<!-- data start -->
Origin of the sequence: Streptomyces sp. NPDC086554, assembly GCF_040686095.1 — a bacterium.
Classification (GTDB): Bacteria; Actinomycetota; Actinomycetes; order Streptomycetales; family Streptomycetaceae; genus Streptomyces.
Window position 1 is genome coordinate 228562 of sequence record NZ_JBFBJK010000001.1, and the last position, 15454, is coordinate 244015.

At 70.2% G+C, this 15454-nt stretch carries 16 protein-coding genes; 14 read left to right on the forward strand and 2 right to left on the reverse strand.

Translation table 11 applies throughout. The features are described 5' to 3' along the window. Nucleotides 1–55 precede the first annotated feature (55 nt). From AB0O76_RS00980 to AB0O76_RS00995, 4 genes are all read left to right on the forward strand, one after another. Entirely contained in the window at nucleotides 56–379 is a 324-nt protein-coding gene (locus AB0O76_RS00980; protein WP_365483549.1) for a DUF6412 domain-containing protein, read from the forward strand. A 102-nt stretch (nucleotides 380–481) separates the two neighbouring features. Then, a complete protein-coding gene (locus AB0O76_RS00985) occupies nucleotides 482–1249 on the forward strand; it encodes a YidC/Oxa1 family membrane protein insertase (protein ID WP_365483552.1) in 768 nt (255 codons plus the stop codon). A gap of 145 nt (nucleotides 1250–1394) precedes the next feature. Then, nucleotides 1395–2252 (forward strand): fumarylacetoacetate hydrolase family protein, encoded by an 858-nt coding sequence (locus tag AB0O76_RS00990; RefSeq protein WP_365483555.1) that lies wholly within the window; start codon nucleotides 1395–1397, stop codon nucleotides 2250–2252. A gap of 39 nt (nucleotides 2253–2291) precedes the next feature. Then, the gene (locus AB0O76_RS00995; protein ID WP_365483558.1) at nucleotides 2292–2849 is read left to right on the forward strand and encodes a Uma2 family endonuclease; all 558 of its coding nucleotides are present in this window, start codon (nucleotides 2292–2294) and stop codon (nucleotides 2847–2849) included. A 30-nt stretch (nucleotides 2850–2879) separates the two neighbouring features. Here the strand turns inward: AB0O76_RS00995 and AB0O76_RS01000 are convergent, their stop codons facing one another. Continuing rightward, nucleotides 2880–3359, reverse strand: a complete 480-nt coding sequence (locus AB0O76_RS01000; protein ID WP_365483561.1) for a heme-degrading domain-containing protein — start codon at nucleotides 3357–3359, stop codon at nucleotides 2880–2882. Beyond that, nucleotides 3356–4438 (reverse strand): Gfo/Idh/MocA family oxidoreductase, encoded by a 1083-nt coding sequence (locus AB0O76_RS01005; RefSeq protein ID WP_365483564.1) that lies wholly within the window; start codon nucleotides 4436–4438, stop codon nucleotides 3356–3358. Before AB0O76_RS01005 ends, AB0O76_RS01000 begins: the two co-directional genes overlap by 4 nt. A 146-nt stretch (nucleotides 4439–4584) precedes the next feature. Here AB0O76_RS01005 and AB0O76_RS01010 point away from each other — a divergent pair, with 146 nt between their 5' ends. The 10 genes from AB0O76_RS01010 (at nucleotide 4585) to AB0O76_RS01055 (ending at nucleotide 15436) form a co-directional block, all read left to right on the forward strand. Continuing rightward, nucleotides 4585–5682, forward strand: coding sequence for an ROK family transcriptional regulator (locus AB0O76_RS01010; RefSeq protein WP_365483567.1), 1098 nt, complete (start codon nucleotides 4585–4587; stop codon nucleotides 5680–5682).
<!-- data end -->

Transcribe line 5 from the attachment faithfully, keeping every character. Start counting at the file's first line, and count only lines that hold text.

Translation table 11 applies throughout. The features are described 5' to 3' along the window. Nucleotides 1–55 precede the first annotated feature (55 nt). From AB0O76_RS00980 to AB0O76_RS00995, 4 genes are all read left to right on the forward strand, one after another. Entirely contained in the window at nucleotides 56–379 is a 324-nt protein-coding gene (locus AB0O76_RS00980; protein WP_365483549.1) for a DUF6412 domain-containing protein, read from the forward strand. A 102-nt stretch (nucleotides 380–481) separates the two neighbouring features. Then, a complete protein-coding gene (locus AB0O76_RS00985) occupies nucleotides 482–1249 on the forward strand; it encodes a YidC/Oxa1 family membrane protein insertase (protein ID WP_365483552.1) in 768 nt (255 codons plus the stop codon). A gap of 145 nt (nucleotides 1250–1394) precedes the next feature. Then, nucleotides 1395–2252 (forward strand): fumarylacetoacetate hydrolase family protein, encoded by an 858-nt coding sequence (locus tag AB0O76_RS00990; RefSeq protein WP_365483555.1) that lies wholly within the window; start codon nucleotides 1395–1397, stop codon nucleotides 2250–2252. A gap of 39 nt (nucleotides 2253–2291) precedes the next feature. Then, the gene (locus AB0O76_RS00995; protein ID WP_365483558.1) at nucleotides 2292–2849 is read left to right on the forward strand and encodes a Uma2 family endonuclease; all 558 of its coding nucleotides are present in this window, start codon (nucleotides 2292–2294) and stop codon (nucleotides 2847–2849) included. A 30-nt stretch (nucleotides 2850–2879) separates the two neighbouring features. Here the strand turns inward: AB0O76_RS00995 and AB0O76_RS01000 are convergent, their stop codons facing one another. Continuing rightward, nucleotides 2880–3359, reverse strand: a complete 480-nt coding sequence (locus AB0O76_RS01000; protein ID WP_365483561.1) for a heme-degrading domain-containing protein — start codon at nucleotides 3357–3359, stop codon at nucleotides 2880–2882. Beyond that, nucleotides 3356–4438 (reverse strand): Gfo/Idh/MocA family oxidoreductase, encoded by a 1083-nt coding sequence (locus AB0O76_RS01005; RefSeq protein ID WP_365483564.1) that lies wholly within the window; start codon nucleotides 4436–4438, stop codon nucleotides 3356–3358. Before AB0O76_RS01005 ends, AB0O76_RS01000 begins: the two co-directional genes overlap by 4 nt. A 146-nt stretch (nucleotides 4439–4584) precedes the next feature. Here AB0O76_RS01005 and AB0O76_RS01010 point away from each other — a divergent pair, with 146 nt between their 5' ends. The 10 genes from AB0O76_RS01010 (at nucleotide 4585) to AB0O76_RS01055 (ending at nucleotide 15436) form a co-directional block, all read left to right on the forward strand. Continuing rightward, nucleotides 4585–5682, forward strand: coding sequence for an ROK family transcriptional regulator (locus AB0O76_RS01010; RefSeq protein WP_365483567.1), 1098 nt, complete (start codon nucleotides 4585–4587; stop codon nucleotides 5680–5682).